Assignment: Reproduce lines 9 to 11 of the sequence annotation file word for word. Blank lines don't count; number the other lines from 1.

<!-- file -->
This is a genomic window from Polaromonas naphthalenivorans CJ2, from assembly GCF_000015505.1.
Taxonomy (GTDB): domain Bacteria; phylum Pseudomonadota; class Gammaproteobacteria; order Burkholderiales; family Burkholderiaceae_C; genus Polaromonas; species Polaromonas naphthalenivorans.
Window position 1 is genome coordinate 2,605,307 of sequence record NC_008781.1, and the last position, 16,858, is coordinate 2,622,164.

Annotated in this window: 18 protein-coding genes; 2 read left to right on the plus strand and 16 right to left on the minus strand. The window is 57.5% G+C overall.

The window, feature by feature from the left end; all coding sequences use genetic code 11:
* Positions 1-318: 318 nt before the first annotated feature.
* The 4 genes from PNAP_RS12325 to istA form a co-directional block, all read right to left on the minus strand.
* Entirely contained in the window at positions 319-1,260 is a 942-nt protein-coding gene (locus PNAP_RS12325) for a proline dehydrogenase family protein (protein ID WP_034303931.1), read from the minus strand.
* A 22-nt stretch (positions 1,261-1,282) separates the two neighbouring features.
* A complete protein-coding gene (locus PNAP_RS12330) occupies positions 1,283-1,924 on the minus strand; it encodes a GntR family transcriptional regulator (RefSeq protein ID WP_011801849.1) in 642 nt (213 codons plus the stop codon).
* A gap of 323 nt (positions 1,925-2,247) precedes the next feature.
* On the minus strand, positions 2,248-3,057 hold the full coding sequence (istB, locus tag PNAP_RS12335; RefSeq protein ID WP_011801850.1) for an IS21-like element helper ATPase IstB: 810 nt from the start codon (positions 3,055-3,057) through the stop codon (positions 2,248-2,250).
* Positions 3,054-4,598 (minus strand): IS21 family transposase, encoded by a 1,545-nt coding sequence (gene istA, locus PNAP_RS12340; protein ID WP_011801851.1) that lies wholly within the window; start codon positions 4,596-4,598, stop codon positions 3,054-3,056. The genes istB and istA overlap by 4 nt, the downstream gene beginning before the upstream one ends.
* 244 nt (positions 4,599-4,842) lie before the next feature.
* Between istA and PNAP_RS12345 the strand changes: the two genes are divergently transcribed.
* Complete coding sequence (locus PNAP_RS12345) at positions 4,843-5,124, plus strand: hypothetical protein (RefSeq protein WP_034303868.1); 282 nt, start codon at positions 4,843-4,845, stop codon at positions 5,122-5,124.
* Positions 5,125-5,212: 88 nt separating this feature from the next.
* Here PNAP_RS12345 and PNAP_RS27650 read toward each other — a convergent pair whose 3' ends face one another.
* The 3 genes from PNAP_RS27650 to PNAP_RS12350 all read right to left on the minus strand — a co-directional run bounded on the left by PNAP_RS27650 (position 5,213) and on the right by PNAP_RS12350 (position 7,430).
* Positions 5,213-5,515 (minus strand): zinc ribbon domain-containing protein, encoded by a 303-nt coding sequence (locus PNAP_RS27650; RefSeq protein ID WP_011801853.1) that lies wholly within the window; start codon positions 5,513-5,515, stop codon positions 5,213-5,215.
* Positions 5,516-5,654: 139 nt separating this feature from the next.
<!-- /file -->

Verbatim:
* A 22-nt stretch (positions 1,261-1,282) separates the two neighbouring features.
* A complete protein-coding gene (locus PNAP_RS12330) occupies positions 1,283-1,924 on the minus strand; it encodes a GntR family transcriptional regulator (RefSeq protein ID WP_011801849.1) in 642 nt (213 codons plus the stop codon).
* A gap of 323 nt (positions 1,925-2,247) precedes the next feature.